Last week the Badgers continued to roll and handed out a beatdown to the Northwestern Wildcats, 35-7. This week, Wisconsin welcomes the Nebraska Cornhuskers to town who sit at 3-7 on the season. The Huskers come in with a plethora of changes to their staff, but head coach Scott Frost remains at the helm. What do the Badgers need to do to continue Nebraska’s suffering? Let’s take a look.
Keep progressing in the passing game
Over the course of the Badger’s recent win streak, Braelon Allen has gotten a lot of attention, and rightfully so, but there has also been some big progression in the passing game.
Graham Mertz and company started the year rather poorly, but they’ve come on strong over the last few weeks and hit their zenith over the course of the last two weeks throwing for a total of 456 yards, five touchdowns, and just two interceptions while completing 73% of his passes on average. Mertz has been good these last two weeks and he’ll have to continue that same progress this week against a Nebraska defense that has been pretty solid so far this year.
Coming into this week, the Huskers rank No. 39 in rushing defense which is the highest mark of the Scott Frost era. They’ve done a great job against rushing attacks and have held some of the nation's top rushers in check. Against Michigan State, the Huskers held Kenneth Walker to just 61 yards, and against Ohio State they held TreVeyon Henderson to just 92 yards. It’s apparent that this defense is looking to stop the run, and they’ll likely sell out for that once again here.
If the Badgers want to keep things clicking offensively they’ll make Nebraska prove it, but they’ll also need to hit some big passing plays to keep the chains moving. The Husker defense has been solid overall, but this team is still 3-7, and part of that is because they’ve been susceptible to big plays. If Mertz and Co. can hit some of those it should take some pressure off the run game and gain more confidence in the passing game.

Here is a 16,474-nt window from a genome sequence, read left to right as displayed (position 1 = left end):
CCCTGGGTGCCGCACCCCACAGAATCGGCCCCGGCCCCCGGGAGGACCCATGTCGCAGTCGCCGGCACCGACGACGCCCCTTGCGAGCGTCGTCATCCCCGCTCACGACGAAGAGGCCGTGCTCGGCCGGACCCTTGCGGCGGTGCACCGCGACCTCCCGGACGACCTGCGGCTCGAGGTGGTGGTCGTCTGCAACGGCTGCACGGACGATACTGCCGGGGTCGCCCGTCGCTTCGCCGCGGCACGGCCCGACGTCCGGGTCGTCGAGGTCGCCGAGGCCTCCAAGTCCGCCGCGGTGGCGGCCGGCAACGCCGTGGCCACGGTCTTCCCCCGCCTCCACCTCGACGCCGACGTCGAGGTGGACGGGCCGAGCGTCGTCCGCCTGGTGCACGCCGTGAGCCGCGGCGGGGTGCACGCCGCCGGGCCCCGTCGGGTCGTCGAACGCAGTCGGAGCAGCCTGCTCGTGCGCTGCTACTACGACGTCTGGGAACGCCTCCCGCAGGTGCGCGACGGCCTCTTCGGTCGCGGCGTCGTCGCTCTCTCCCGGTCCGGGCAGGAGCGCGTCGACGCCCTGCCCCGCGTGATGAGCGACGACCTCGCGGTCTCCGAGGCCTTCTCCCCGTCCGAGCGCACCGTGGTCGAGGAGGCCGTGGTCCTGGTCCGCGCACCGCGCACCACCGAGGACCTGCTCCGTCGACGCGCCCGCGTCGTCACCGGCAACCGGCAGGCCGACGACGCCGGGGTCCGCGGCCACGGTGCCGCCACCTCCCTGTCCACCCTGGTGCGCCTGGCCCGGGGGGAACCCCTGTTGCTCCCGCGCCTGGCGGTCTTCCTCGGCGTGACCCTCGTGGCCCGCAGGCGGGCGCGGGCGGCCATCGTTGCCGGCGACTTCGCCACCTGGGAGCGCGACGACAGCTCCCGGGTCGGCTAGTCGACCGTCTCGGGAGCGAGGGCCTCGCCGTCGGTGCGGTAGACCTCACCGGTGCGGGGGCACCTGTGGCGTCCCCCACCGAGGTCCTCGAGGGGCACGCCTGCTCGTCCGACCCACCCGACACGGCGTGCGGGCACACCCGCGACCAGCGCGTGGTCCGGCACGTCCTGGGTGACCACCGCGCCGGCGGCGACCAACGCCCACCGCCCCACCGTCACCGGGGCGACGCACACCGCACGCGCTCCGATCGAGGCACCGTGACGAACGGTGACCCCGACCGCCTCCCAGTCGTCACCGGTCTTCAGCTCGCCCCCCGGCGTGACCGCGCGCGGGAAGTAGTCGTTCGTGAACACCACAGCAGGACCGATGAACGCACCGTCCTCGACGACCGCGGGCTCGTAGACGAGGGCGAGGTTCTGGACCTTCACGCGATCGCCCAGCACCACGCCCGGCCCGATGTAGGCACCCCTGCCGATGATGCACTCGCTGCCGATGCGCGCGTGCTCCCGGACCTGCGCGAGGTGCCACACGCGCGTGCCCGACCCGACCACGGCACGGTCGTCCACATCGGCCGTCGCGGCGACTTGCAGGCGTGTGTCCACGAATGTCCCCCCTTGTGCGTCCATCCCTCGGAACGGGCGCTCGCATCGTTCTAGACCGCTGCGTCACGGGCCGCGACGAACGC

Contain Adrian Martinez
The career arc of Adrian Martinez has not been pretty, but against Wisconsin, Martinez has actually had some pretty solid performances. In the first meeting between the two teams, Martinez racked up 441 yards of total offense. In the second meeting, he racked up 309 yards. Those two games are some of his top career performances at Nebraska.
The main reason for his success in those games has been his ability to make things happen with his legs. His ability to scramble and move in the pocket has been somewhat of a challenge for Wisconsin to contain in their previous meetings.
This Badger defense has been great, but this will be an interesting new challenge for them as they haven’t faced a mobile quarterback all season long. Sean Clifford? Statue. Jack Coan? Statue. Spencer Petras? A mega statue. If you look at the schedule you see that this is a challenge Wisconsin has not faced yet and it will be interesting to see how they fare against that wrinkle.
For Wisconsin to have success they need to stay focused on their assignments and try to make Martinez make plays in the pocket. He is a run-first quarterback and will look to take off any chance he gets. The Badger linebackers will have to stay focused on keeping him contained and making him make plays with his arm rather than his feet. Martinez is completing just 61% of his passes, so making him throw rather than run will be important.
Overall, Nebraska’s problems this season are for the most part self-inflicting. To start, they are one of the worst teams in the nation when it comes to special teams. According to Football Outsiders, Nebraska ranks No. 128 when it comes to FEI which combines all special teams stats into one overall rating.
Its been a horrendous aspect of their team, and it has cost them dearly. Wisconsin ranks No. 88 in that same category. That’s a pretty jarring gap when you consider just how bad Wisconsin has been in that phase of the game. Additionally, turnovers and penalties have hurt this team.
Nebraska ranks No. 89 in turnover margin and No. 32 in terms of penalty yards per game. The penalty ranking isn’t as bad as you’d think but they have had a lot of untimely lapses in that category which makes them stand out.
If Wisconsin wants to win this game I think it’s imperative that they continue to progress in these key areas. Special teams have been poor, but the opponent is much worse and Wisconsin for once may have an advantage there. Turnovers have been bad for Wisconsin too, but it has been much better of late. Wisconsin has been good in the penalty department, but they did have five questionable false starts last week. If Wisconsin can be clean in each of these areas they should put themselves in a good position to win this football game.